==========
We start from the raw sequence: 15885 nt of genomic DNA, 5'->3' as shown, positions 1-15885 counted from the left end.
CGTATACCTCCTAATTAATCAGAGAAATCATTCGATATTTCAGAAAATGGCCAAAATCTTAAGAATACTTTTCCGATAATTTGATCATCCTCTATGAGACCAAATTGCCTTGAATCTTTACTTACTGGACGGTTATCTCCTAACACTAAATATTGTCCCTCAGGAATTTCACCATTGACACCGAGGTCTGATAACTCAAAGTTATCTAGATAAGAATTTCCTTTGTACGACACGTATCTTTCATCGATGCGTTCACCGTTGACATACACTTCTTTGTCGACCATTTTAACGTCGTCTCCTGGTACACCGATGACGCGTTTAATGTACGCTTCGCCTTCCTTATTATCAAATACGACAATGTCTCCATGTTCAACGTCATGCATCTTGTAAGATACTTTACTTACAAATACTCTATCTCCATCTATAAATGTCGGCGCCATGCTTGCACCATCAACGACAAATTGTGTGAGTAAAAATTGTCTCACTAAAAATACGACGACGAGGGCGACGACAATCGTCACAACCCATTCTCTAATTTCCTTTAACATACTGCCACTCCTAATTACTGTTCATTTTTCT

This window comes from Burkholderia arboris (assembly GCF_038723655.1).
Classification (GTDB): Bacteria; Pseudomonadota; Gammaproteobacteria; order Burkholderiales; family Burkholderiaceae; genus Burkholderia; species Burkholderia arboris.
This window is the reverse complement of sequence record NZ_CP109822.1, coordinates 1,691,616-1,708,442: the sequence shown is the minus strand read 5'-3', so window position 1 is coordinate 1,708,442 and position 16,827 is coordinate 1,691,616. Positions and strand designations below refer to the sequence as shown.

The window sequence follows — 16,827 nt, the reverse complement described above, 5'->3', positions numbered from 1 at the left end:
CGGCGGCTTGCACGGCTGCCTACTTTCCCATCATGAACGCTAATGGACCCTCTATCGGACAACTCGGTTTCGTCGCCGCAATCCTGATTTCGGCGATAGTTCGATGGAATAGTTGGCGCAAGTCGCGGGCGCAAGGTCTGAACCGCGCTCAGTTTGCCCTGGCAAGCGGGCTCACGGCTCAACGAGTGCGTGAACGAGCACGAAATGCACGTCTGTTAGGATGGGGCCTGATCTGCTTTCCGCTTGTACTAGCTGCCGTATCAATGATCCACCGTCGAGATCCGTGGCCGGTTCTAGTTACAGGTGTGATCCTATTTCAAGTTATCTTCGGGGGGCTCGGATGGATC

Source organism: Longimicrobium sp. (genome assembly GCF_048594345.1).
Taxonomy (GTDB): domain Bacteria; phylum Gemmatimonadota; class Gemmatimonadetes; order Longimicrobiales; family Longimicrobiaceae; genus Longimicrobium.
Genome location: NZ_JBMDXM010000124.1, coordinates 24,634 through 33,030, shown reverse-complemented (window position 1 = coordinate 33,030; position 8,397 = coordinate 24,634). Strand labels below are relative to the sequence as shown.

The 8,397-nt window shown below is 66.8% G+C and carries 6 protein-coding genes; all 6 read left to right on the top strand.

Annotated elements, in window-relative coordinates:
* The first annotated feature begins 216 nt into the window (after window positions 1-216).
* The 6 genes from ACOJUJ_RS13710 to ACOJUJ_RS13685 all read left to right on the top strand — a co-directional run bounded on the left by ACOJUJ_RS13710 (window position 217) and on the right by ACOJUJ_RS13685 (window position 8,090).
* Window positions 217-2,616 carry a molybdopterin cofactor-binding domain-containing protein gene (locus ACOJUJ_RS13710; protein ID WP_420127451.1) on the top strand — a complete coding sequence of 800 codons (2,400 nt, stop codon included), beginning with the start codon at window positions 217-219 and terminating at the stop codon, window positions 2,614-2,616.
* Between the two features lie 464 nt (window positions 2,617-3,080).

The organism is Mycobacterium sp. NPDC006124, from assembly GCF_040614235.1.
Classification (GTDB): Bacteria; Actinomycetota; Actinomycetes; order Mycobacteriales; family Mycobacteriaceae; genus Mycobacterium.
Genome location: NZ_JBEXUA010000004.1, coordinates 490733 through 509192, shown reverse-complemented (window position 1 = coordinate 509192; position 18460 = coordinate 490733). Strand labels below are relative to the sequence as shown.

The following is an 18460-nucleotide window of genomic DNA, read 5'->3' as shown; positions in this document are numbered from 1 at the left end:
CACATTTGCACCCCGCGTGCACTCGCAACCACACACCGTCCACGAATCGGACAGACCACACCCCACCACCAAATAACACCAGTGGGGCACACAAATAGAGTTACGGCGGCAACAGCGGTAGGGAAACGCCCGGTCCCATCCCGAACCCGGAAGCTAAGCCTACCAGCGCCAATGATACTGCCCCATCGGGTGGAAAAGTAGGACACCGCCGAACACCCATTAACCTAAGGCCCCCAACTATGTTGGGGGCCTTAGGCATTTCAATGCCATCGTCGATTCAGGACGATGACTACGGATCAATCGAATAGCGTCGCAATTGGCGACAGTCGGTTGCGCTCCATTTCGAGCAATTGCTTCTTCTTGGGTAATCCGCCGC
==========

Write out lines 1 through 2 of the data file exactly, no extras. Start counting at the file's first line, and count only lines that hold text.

We start from the raw sequence: 15885 nt of genomic DNA, 5'->3' as shown, positions 1-15885 counted from the left end.
CGTATACCTCCTAATTAATCAGAGAAATCATTCGATATTTCAGAAAATGGCCAAAATCTTAAGAATACTTTTCCGATAATTTGATCATCCTCTATGAGACCAAATTGCCTTGAATCTTTACTTACTGGACGGTTATCTCCTAACACTAAATATTGTCCCTCAGGAATTTCACCATTGACACCGAGGTCTGATAACTCAAAGTTATCTAGATAAGAATTTCCTTTGTACGACACGTATCTTTCATCGATGCGTTCACCGTTGACATACACTTCTTTGTCGACCATTTTAACGTCGTCTCCTGGTACACCGATGACGCGTTTAATGTACGCTTCGCCTTCCTTATTATCAAATACGACAATGTCTCCATGTTCAACGTCATGCATCTTGTAAGATACTTTACTTACAAATACTCTATCTCCATCTATAAATGTCGGCGCCATGCTTGCACCATCAACGACAAATTGTGTGAGTAAAAATTGTCTCACTAAAAATACGACGACGAGGGCGACGACAATCGTCACAACCCATTCTCTAATTTCCTTTAACATACTGCCACTCCTAATTACTGTTCATTTTTCT